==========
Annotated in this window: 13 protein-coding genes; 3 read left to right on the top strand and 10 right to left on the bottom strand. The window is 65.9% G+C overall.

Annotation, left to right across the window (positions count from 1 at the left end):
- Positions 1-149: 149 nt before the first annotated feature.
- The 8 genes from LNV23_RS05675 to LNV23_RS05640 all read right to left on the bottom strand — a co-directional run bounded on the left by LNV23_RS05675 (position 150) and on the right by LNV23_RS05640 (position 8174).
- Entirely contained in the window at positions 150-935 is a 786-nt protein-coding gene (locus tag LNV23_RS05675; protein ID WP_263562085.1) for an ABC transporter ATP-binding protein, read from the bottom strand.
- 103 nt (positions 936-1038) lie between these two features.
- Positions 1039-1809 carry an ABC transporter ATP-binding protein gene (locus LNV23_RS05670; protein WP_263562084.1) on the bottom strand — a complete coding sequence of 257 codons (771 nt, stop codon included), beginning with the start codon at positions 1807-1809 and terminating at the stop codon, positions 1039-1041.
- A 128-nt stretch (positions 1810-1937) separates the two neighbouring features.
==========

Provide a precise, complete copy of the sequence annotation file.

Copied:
Annotated in this window: 13 protein-coding genes; 3 read left to right on the top strand and 10 right to left on the bottom strand. The window is 65.9% G+C overall.

Annotation, left to right across the window (positions count from 1 at the left end):
- Positions 1-149: 149 nt before the first annotated feature.
- The 8 genes from LNV23_RS05675 to LNV23_RS05640 all read right to left on the bottom strand — a co-directional run bounded on the left by LNV23_RS05675 (position 150) and on the right by LNV23_RS05640 (position 8174).
- Entirely contained in the window at positions 150-935 is a 786-nt protein-coding gene (locus tag LNV23_RS05675; protein ID WP_263562085.1) for an ABC transporter ATP-binding protein, read from the bottom strand.
- 103 nt (positions 936-1038) lie between these two features.
- Positions 1039-1809 carry an ABC transporter ATP-binding protein gene (locus LNV23_RS05670; protein WP_263562084.1) on the bottom strand — a complete coding sequence of 257 codons (771 nt, stop codon included), beginning with the start codon at positions 1807-1809 and terminating at the stop codon, positions 1039-1041.
- A 128-nt stretch (positions 1810-1937) separates the two neighbouring features.